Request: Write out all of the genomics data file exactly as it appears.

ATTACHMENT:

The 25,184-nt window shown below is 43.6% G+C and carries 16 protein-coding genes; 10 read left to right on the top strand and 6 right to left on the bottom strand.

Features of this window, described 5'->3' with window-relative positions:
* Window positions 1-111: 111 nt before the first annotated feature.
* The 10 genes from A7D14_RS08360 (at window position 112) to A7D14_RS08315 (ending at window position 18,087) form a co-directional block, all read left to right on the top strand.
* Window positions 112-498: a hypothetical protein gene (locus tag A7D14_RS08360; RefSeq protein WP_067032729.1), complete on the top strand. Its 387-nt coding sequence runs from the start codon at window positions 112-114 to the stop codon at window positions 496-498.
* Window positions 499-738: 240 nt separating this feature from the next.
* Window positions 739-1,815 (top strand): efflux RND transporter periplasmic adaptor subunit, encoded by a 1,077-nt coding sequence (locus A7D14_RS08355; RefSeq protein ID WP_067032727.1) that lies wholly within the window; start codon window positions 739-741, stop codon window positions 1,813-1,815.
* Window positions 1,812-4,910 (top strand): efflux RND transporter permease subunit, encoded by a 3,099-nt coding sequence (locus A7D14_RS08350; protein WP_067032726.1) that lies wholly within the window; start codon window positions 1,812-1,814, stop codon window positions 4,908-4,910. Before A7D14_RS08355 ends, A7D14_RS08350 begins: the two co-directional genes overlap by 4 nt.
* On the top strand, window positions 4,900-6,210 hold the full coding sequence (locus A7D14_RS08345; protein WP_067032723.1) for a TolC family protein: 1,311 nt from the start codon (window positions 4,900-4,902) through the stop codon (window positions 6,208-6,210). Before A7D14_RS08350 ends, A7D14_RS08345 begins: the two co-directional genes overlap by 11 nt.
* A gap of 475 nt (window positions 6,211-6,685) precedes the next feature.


The 25,184-nt window shown below is 43.6% G+C and carries 16 protein-coding genes; 10 read left to right on the top strand and 6 right to left on the bottom strand.

Features of this window, described 5'->3' with window-relative positions:
* Window positions 1-111: 111 nt before the first annotated feature.
* The 10 genes from A7D14_RS08360 (at window position 112) to A7D14_RS08315 (ending at window position 18,087) form a co-directional block, all read left to right on the top strand.
* Window positions 112-498: a hypothetical protein gene (locus tag A7D14_RS08360; RefSeq protein WP_067032729.1), complete on the top strand. Its 387-nt coding sequence runs from the start codon at window positions 112-114 to the stop codon at window positions 496-498.
* Window positions 499-738: 240 nt separating this feature from the next.
* Window positions 739-1,815 (top strand): efflux RND transporter periplasmic adaptor subunit, encoded by a 1,077-nt coding sequence (locus A7D14_RS08355; RefSeq protein ID WP_067032727.1) that lies wholly within the window; start codon window positions 739-741, stop codon window positions 1,813-1,815.
* Window positions 1,812-4,910 (top strand): efflux RND transporter permease subunit, encoded by a 3,099-nt coding sequence (locus A7D14_RS08350; protein WP_067032726.1) that lies wholly within the window; start codon window positions 1,812-1,814, stop codon window positions 4,908-4,910. Before A7D14_RS08355 ends, A7D14_RS08350 begins: the two co-directional genes overlap by 4 nt.
* On the top strand, window positions 4,900-6,210 hold the full coding sequence (locus A7D14_RS08345; protein WP_067032723.1) for a TolC family protein: 1,311 nt from the start codon (window positions 4,900-4,902) through the stop codon (window positions 6,208-6,210). Before A7D14_RS08350 ends, A7D14_RS08345 begins: the two co-directional genes overlap by 11 nt.
* A gap of 475 nt (window positions 6,211-6,685) precedes the next feature.